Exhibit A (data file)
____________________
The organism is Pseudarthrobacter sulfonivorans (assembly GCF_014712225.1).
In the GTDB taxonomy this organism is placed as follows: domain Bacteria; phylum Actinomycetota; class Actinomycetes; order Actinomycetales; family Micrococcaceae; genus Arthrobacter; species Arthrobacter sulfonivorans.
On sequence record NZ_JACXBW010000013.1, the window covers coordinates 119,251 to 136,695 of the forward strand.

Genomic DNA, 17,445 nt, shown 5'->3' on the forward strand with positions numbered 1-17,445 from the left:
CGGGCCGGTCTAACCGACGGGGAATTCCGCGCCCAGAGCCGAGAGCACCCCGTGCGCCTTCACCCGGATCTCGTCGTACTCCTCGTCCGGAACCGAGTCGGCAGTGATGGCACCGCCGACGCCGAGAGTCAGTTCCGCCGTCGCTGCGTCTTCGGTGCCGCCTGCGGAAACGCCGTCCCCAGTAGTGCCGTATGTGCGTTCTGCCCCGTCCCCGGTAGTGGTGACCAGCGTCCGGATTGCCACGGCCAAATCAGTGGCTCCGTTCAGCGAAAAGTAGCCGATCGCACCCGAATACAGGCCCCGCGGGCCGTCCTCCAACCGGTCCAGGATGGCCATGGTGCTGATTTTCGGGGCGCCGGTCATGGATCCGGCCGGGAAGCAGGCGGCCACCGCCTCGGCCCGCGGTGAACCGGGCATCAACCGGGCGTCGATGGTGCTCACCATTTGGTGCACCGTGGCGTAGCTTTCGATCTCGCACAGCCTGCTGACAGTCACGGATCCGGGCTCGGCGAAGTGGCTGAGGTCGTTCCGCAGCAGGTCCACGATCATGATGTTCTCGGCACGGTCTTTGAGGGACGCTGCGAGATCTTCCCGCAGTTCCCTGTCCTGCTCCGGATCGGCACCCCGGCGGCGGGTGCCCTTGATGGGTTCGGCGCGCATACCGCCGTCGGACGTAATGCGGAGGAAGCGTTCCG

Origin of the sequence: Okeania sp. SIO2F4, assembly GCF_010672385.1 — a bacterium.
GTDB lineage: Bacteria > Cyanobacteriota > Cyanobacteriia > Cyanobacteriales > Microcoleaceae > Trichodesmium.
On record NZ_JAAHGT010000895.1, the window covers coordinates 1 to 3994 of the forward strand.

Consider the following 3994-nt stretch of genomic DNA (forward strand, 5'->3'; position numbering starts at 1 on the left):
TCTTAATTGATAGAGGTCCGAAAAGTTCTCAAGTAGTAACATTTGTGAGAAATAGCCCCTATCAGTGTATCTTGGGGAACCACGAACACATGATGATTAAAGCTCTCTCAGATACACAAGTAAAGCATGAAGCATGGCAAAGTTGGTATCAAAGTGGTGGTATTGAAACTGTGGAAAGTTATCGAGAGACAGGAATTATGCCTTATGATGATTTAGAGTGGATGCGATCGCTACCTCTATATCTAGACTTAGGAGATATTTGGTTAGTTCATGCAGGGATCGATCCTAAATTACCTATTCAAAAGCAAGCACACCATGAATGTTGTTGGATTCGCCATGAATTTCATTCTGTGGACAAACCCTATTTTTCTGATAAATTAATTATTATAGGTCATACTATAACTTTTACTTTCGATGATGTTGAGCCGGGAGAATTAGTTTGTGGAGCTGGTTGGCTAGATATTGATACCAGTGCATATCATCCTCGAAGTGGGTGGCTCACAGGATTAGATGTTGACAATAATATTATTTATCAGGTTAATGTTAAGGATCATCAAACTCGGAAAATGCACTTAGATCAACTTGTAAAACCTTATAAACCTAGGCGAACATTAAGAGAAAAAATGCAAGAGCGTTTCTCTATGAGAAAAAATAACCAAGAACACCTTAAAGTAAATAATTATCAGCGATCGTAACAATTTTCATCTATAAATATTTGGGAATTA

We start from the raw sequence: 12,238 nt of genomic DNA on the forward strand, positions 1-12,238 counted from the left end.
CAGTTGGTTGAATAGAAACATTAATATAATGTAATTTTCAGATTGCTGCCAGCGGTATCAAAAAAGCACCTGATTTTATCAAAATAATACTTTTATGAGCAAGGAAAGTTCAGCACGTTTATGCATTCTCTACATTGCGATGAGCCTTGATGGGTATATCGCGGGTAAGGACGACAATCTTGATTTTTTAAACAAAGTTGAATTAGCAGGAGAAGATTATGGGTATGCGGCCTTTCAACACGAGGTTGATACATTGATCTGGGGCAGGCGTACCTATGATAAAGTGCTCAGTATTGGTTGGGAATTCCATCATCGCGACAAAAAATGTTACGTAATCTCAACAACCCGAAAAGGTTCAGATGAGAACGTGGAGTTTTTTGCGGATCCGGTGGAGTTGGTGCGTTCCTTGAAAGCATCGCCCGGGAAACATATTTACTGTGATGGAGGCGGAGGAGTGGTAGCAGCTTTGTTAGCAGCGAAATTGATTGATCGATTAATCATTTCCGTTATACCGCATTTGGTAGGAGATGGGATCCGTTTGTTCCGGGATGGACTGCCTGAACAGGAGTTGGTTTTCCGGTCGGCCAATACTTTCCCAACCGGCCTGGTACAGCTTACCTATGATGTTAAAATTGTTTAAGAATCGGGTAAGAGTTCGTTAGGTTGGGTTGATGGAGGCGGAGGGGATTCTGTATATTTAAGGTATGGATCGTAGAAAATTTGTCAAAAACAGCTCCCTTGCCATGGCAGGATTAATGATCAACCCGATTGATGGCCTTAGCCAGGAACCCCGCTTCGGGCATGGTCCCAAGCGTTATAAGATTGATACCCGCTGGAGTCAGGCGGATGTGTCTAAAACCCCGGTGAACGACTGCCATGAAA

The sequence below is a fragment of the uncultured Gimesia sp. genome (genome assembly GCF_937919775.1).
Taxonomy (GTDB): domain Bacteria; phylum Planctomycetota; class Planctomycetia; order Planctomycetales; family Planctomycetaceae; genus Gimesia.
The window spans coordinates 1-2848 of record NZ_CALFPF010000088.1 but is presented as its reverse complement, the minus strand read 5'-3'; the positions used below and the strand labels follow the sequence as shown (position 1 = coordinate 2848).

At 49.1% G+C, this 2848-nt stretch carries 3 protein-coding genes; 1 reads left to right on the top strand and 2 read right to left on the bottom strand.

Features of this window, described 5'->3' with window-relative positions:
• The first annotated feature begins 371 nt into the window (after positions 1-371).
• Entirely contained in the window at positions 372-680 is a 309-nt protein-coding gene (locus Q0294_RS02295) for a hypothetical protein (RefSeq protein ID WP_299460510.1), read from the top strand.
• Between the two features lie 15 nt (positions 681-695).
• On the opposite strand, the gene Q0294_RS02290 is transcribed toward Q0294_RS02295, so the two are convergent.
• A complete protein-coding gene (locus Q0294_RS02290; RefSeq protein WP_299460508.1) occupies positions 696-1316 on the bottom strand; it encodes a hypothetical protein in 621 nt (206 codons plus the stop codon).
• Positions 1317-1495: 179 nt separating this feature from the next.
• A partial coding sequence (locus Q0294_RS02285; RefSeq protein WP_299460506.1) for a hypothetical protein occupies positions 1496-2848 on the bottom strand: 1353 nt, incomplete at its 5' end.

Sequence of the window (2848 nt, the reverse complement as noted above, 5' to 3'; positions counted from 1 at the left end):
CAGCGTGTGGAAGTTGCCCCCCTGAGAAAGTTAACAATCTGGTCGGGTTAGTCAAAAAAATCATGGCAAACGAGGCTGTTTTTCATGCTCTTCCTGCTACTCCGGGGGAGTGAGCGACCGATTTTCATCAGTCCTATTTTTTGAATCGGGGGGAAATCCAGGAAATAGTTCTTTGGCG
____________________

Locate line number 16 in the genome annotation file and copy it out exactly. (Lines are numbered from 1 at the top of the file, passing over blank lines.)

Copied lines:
At 49.1% G+C, this 2848-nt stretch carries 3 protein-coding genes; 1 reads left to right on the top strand and 2 read right to left on the bottom strand.